To track the population of large herbivores, scientists analyzed the pollen, charcoal and fungus in ancient sediments beneath Appleman Lake, a 35-foot-deep body of water left behind when the last ice age ended 20,000 years ago. The research focused on the amounts of the fungus Sporormiella present in the sediments, according to Jacquelyn Gill, a graduate student at the University of Wisconsin, Madison and a co-author of the paper appearing in today's issue of the journal Science.This, it is said, refutes the current hypothesis that a bolide of some kind was responsible, leaving humans the likely culprit.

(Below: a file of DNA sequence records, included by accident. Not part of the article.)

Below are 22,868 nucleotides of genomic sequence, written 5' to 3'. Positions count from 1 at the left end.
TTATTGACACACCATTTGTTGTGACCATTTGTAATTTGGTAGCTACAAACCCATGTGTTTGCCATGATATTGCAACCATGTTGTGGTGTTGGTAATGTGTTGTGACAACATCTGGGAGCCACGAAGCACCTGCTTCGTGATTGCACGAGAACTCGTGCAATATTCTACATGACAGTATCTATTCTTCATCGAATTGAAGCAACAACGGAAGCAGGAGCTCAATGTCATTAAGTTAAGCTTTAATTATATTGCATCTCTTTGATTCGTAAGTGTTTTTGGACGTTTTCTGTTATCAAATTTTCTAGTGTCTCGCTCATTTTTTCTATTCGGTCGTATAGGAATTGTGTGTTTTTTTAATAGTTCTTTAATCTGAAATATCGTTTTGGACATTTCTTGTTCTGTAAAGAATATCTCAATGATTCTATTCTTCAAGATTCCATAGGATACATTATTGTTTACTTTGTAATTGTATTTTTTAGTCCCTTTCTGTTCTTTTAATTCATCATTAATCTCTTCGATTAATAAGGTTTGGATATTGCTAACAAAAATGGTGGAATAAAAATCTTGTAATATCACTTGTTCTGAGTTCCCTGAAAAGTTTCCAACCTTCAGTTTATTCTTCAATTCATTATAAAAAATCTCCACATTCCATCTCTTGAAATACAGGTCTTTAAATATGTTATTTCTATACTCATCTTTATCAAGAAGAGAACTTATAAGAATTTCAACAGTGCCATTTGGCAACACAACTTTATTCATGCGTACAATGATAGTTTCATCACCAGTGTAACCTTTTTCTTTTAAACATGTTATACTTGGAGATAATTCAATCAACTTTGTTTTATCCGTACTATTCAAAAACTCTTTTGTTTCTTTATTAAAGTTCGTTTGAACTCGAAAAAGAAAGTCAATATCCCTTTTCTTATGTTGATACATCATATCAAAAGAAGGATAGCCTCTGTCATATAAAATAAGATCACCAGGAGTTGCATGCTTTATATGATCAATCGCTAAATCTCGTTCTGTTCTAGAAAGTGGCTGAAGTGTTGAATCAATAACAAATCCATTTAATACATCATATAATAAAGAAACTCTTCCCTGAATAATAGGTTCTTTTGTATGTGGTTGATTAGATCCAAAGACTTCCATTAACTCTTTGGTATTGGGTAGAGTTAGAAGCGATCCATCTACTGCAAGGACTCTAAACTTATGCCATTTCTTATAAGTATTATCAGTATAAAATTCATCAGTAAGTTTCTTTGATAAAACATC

Because the fungus is commonly found in the dung of large plant-eaters, its prevalence in the fossil record should be a direct measure of population density, Gill said. The research team found that the decline of the large mammals started about 14,800 years ago -- and was virtually complete a thousand years later.
"About 13.8 thousand years ago, the number of [fungus] spores drops dramatically," Gill said.
In the end, a total of 34 types of large animal disappeared.
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